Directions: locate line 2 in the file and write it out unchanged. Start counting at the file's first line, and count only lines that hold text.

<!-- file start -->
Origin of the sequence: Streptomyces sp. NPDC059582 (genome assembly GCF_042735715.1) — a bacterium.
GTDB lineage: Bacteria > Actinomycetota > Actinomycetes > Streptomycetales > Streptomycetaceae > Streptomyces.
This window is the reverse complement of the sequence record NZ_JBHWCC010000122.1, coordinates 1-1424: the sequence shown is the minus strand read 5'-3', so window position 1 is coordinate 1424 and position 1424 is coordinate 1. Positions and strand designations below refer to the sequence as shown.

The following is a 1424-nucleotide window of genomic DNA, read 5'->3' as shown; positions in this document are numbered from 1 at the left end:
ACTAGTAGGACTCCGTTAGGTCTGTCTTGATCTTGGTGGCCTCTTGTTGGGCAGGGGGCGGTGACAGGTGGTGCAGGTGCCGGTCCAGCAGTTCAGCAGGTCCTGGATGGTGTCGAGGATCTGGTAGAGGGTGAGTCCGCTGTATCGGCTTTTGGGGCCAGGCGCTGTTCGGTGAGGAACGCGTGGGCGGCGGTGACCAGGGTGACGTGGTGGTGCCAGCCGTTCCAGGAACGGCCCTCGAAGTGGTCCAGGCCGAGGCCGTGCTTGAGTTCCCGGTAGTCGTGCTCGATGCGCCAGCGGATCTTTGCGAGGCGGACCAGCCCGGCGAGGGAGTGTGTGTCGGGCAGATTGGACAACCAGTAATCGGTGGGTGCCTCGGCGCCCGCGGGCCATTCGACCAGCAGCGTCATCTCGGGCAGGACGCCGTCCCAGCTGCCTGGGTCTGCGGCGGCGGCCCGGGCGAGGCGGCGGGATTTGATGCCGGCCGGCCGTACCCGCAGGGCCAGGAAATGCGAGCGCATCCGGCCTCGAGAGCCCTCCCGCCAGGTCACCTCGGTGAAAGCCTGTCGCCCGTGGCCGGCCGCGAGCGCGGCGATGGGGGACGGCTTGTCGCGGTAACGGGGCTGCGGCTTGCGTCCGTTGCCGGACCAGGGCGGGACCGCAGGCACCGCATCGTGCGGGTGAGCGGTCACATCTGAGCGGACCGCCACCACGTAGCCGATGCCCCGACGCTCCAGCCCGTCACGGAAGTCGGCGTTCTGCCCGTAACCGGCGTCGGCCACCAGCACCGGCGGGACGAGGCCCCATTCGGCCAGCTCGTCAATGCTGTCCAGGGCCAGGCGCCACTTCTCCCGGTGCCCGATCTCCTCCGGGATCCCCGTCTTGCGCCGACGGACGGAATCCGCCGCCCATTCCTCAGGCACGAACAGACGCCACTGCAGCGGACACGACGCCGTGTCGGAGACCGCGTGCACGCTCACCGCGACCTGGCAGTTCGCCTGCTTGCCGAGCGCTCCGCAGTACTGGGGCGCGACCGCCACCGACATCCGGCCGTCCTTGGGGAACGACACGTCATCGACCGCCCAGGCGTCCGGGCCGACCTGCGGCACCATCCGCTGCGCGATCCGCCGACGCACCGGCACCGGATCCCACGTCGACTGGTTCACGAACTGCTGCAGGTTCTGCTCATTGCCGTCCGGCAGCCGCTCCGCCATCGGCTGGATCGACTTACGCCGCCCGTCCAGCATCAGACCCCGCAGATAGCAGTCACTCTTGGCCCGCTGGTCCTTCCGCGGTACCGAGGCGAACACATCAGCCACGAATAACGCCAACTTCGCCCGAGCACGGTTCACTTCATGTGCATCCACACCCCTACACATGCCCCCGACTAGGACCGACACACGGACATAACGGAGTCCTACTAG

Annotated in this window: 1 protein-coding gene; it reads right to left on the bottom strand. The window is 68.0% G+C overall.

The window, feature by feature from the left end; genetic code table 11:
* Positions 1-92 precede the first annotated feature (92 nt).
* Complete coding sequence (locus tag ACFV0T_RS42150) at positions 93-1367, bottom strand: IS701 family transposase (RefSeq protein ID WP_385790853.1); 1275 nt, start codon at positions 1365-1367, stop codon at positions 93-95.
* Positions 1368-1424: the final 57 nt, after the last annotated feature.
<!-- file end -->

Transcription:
GTDB lineage: Bacteria > Actinomycetota > Actinomycetes > Streptomycetales > Streptomycetaceae > Streptomyces.